Another example of work I made is a necklace with knots – one knot every time one of my children said “mom”. I don’t remember exactly, but it ended up with around 100 knots – in one hour. I have never shown this piece but I had to make it.

I also made a brooch after my child didn’t want to put clothes on in the winter and especially not socks, so instead I used the socks to make the brooch. The only comment I remember on this one was that fabric is never good in jewellery.

Maybe we should do an exhibition? I am sure there are a lot of great stories out there.



Sofia Björkman lives in Stockholm, Sweden. After her MA degree in 1998 she started PLATINA gallery and studio which opened for public 1999. Since then she has been working as a jewelry artist and curator with all kind of projects that creates scenes for the jewelry field. Sofia Björkman has two daughters that were born 2005 and 2007.






leading voices

Liesbeth Den Besten

LdB met colliier Lisa WalkerMisjaB ed small

What are your observations of mothers in arts?

I know that there are many women in arts who consciously choose not to have children. If they decide otherwise they on average have one child. I made a list of 50 artists I know or have known; 27 of these have no children, 12 of these have 1 child and 11 have 2 children. So: 50 women – 34 children, the average number of children per female artist is 0.68, the average number of children per woman in the western world is about 1.5. My data is just based on an estimate, I wonder what hard data there is.


How has motherhood been presented within the discipline of jewellery historically?

Historically jewellery has been part of the crafts and was a male profession. In my country (The Netherlands), there were a handful of young women who worked independently as jewellers in the 1930s – but they were quite an exception. I knew two of them.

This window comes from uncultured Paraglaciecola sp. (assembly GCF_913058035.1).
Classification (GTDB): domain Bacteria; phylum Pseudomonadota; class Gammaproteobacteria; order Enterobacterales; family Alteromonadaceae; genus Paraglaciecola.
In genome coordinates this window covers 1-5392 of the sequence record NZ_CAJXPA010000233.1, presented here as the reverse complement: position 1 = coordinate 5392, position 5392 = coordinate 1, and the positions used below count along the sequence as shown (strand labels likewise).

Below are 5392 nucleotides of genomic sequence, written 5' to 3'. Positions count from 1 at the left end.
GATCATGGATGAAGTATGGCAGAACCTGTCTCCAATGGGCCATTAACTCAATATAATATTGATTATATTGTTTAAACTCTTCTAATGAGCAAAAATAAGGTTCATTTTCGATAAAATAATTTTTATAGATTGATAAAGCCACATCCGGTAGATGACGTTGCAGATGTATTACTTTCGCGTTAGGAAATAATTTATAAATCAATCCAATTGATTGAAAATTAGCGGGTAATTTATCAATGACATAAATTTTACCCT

Nel van der Chijs, who had her own jewellery studio in the city of Utrecht, and moved to New Zealand after World War II – she had no children. She passed away some years ago. The other woman jeweller, Riet Neerincx, studied in London just after World War II, had difficulty setting up her own studio in The Netherlands after her return but she managed, she won some awards and was among the few female jewellers in the 1950s and early 1960s (at the end of the 1960s, with the increase in economic prosperity, the number of female jewellers increased likewise). Riet Neerincx also had no children, and passed away some years ago. Her wife is still alive. I wrote about both jewellers. I composed a brochure for the Silver Museum in Schoonhoven based on my correspondence with Nel van der Chijs; and I wrote an introduction in a publication about Riet Neerincx. Nel van der Chijs once said in a newspaper interview that she only became interested in jewellery when she decided she wanted to study at the IvKNO (Institute for Applied Arts in Amsterdam, now the Rietveld Academy). The director was not very happy with her choice and told her: “Well if you really want to exchange needle and thread for the hammer you should try it for some time but I don’t put much faith in  it.” She started there in 1927. She was quite a woman: she had her own studio in Utrecht, and had business cards printed. Financially it was not easy – later it turned out that she had paid too much tax for a long period of time. According to her this had to do with the fact that she was an unmarried independent woman – people, civil servants, regarded her as a suffragette. It was very unusual for a woman to live the life of a man. She organised exhibitions for other craftswomen in her studio, she had advertisements in newspapers, she participated in exhibitions, she was a very active person. As she said – she was not interested in men.